Stewart says his Martinsville quip wasn't a challenge to Edwards
Tony Stewart says there's no friction between he and points leader Carl Edwards
After winning at Martinsville, Stewart said that "Carl Edwards better be worried"
Danica Patrick will announce her Sprint Cup schedule at a Friday news conference
Perhaps someday Tony Stewart will call up Eddie Gossage and ask for the name of his graphic designer. Maybe there will be an upcoming World of Outlaws show that the owner of Eldora Speedway thinks is just begging for the type of sizzle the president of Texas Motor Speedway so enjoys.
Maybe Stewart could just have one of his employees computer-crop his and Carl Edwards' silhouettes from the boxing tale of the tape poster Gossage has plastered on TMS's media site on Wednesday and will certainly drape around the track this weekend for the third-to-last race of the Sprint Cup season.
Gossage, who has seized upon friction between drivers -- Danica Patrick and the late Dan Wheldon -- and family members -- Dale Earnhardt Jr. and his stepmother and former car-owner, Teresa -- as promotional opportunities, groped a bit harder this weekend in trying to turn Stewart's quip of confidence -- "Carl Edwards better be real worried" -- following a win at Martinsville on Sunday into something resembling spectacle. Mainly, Stewart said, because there's nothing there and both drivers realize it.
"I think everybody is smart enough to see what he's doing," Stewart said. "I don't know what is being done with it this week. Eddie is a good promoter. Eddie is one of the promoters I actually call when I have a question about something. We've been good friends for a long time. He knows how to promote and that is part of running races. You have to know how to put people in the stands when you're running races at your speedway."
Stewart said there was never any challenge issued to Edwards, just a declaration of confidence following a rousing pass on the outside for a win within the confines of the half-mile paper-clip-shaped Martinsville track.
"From the moment I said that, there was no disrespect issued, and [Edwards] knows that," Stewart said. "I was excited about my run, and basically my statement -- it was a statement, it wasn't a challenge. The challenge word came out a lot. I don't remember saying 'I challenge you' to anything. I made the statement to not overlook us. If you're not considering us a factor, you're making a mistake, basically.
"It's not even blowing off steam. That's the emotion in me that came out. I was happy about our run, the way we were able to overcome where we were after the first 200 laps, to rebound and have a chance to win the race, especially to win it in the fashion like that. Nobody I've talked to can ever remember somebody passing on the outside for the lead to win at Martinsville. To me, it made a statement about where we are with ourselves and our organization. ... [I]f there were three guys ahead of us in the points, I would have said it to all three of them. It wasn't so much directed at Carl, so much as whoever's ahead of us better not count us out. We're coming."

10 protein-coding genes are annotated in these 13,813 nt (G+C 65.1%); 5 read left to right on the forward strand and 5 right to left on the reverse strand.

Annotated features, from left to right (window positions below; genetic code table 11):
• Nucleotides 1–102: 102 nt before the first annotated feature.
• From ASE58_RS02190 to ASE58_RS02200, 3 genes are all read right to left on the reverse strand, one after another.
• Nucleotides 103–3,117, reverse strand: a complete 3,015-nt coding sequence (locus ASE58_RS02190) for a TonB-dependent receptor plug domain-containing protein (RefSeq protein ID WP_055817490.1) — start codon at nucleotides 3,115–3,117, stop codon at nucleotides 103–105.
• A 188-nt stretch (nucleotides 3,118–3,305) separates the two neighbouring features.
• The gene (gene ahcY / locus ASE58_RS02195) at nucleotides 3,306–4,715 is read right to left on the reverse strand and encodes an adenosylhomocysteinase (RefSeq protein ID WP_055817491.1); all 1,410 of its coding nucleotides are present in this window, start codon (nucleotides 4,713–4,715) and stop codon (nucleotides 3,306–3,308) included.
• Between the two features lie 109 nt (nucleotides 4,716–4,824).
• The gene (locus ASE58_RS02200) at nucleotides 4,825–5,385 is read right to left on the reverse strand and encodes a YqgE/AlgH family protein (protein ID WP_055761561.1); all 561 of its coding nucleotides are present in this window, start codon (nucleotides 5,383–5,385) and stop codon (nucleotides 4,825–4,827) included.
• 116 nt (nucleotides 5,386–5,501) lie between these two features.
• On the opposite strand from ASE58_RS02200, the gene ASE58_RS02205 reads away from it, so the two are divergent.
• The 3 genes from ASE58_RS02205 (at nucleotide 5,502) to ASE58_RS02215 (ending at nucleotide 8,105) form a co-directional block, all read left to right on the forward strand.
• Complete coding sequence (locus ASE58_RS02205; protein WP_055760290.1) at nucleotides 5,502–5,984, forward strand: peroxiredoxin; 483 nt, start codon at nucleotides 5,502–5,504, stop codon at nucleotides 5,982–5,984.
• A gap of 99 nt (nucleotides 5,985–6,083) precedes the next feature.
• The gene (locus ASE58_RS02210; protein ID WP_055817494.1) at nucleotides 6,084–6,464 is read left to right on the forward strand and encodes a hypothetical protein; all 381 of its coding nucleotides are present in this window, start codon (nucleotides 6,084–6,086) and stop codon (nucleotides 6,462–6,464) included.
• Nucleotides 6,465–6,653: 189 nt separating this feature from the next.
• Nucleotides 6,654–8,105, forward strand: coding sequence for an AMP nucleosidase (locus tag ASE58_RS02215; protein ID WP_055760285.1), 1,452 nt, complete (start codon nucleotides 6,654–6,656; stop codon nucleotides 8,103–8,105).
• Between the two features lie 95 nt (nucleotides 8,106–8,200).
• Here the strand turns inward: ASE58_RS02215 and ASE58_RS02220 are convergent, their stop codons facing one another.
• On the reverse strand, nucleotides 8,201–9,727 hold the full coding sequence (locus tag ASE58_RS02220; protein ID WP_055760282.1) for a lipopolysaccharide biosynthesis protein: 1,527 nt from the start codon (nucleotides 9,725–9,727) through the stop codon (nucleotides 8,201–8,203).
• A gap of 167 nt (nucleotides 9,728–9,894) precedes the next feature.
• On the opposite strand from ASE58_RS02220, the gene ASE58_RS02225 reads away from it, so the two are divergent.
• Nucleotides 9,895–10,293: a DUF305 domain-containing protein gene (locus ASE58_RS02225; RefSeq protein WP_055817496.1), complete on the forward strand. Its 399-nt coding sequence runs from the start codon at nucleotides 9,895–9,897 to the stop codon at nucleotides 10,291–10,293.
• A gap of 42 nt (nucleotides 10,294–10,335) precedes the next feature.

Edwards, the points leader with an eight-point margin over Stewart, seemed to be having fun with the non-situation also, quipping at an event at the NASCAR Hall of Fame in Charlotte that Stewart was one of his racing heroes as a child.
If only Gossage had gone a little deeper into Stewart and Edwards' relationship, perhaps he could have found some embers still smoldering. In 2006, after being caught up in Stewart's retaliatory wrecking of Clint Bowyer at Pocono, Edwards declared, "If it weren't for respect of the sport and the people watching and his team and everything, he'd be out there bleeding right now." Stewart then likened Edwards to Leave it to Beaver character Eddie Haskell, as in a fake, and declared on his satellite radio show the Edwards should be ready to back up any threats regarding his blood.
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Former IndyCar driver Danica Patrick will announce her 10-race Sprint Cup schedule with Stewart-Haas Racing during a news conference on Friday at TMS. Patrick, who just completed her seventh open-wheel season, finishing 10th in points for the second straight year, will contest a full Nationwide season in 2012 with JR Motorsports, the team with which she has made her transition to NASCAR the past two years. Patrick has three top-10s and a top-five in 22 Nationwide starts, becoming the highest, female finisher in the sanctioning body's history with a fourth-place result at Las Vegas this spring.
Patrick's GoDaddy sponsor will fully fund all of her Cup events, but SHR, which added Quicken Loans for nine races on Ryan Newman's No. 39 Chevrolet, has not secured money to add a third car full-time. Stewart said Patrick the driver, not Patrick the sponsor-generator, was the reason to add the part-time car, which has in turn prompted some logistical challenges in finding crewmen.
"I don't financially have to add a third car or anything like that," Stewart said. "We could very easily stay a two-car team. Obviously, it takes money to fund that car. If you can fund it and you believe in that person, then it makes sense.
"You get people all day long who come up and say 'I've got money. I've got sponsorship.' But it doesn't mean that you believe in the job they can do behind the wheel. But Danica is somebody we feel like can get the job done. We wouldn't have hired her if we didn't think she could do what she is wanting to do and accomplish behind the steering wheel. It could be a disaster to do it for any other reason but that because it could distract from what you're trying to do with your other cars."
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